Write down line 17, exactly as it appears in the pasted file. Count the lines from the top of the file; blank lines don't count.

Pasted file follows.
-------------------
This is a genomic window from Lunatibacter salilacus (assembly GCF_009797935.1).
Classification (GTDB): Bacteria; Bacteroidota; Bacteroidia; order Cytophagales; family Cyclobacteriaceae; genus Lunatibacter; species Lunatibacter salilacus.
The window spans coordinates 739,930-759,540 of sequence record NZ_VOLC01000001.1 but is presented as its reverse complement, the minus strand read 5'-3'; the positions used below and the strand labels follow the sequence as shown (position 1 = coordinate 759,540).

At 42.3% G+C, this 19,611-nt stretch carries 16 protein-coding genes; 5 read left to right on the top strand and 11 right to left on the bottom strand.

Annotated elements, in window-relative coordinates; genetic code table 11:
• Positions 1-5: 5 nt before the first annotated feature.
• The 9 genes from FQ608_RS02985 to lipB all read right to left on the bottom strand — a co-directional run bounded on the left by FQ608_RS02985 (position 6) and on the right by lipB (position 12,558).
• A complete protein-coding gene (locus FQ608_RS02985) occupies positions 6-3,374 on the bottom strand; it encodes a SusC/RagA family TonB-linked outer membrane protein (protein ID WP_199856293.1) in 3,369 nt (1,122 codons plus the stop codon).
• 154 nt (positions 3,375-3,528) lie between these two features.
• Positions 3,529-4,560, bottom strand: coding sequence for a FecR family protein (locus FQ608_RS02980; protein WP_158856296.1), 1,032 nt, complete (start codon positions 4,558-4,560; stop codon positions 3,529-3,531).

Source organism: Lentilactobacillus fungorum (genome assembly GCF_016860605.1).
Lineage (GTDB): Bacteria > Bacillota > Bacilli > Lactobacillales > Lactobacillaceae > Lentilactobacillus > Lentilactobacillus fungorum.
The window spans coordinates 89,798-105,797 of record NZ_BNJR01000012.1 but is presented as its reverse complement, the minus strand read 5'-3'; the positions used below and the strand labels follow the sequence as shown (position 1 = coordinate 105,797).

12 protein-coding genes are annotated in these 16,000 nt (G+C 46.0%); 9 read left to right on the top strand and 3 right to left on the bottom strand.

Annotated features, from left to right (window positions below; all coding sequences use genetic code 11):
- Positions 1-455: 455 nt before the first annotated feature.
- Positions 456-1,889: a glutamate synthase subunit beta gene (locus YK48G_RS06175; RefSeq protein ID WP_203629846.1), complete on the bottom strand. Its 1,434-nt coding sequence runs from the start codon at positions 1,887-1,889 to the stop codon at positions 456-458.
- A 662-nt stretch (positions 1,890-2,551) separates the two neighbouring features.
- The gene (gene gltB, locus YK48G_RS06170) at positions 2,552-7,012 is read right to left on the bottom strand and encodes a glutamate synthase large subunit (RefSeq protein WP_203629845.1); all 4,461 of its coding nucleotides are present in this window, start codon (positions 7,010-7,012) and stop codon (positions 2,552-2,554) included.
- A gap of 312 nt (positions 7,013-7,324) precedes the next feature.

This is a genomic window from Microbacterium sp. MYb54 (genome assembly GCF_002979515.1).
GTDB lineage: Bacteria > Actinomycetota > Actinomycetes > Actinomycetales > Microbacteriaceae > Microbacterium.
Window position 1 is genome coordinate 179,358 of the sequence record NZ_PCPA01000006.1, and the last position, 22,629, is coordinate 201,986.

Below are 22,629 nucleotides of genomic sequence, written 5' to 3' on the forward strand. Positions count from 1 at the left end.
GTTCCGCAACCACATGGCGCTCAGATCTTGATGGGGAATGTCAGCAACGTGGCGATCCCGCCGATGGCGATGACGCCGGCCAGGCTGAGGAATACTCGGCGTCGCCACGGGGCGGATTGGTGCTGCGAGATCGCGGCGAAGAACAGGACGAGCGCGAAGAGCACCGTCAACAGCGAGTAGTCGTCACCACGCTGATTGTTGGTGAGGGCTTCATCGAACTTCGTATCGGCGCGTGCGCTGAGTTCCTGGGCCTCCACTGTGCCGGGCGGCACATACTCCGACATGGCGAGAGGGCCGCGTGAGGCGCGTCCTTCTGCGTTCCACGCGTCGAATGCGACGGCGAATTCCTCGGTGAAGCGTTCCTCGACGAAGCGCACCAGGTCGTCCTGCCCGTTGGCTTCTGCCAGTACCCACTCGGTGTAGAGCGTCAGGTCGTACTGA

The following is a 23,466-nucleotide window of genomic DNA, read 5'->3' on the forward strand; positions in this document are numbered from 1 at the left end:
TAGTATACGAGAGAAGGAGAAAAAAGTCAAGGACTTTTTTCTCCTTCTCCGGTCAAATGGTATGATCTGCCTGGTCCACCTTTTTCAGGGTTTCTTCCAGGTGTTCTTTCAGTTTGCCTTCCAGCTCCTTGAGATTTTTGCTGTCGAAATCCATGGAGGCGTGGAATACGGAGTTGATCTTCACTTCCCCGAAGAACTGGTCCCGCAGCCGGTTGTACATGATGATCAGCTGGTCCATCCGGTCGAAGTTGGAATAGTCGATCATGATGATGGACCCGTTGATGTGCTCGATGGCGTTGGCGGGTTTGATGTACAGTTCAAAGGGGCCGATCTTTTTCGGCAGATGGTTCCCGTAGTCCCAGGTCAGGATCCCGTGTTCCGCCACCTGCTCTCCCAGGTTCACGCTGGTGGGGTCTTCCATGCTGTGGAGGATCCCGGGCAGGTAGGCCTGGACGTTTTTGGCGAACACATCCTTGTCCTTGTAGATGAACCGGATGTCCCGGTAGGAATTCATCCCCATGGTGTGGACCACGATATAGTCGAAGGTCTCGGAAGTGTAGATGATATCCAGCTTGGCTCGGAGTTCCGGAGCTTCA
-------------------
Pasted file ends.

- Positions 456-1,889: a glutamate synthase subunit beta gene (locus YK48G_RS06175; RefSeq protein ID WP_203629846.1), complete on the bottom strand. Its 1,434-nt coding sequence runs from the start codon at positions 1,887-1,889 to the stop codon at positions 456-458.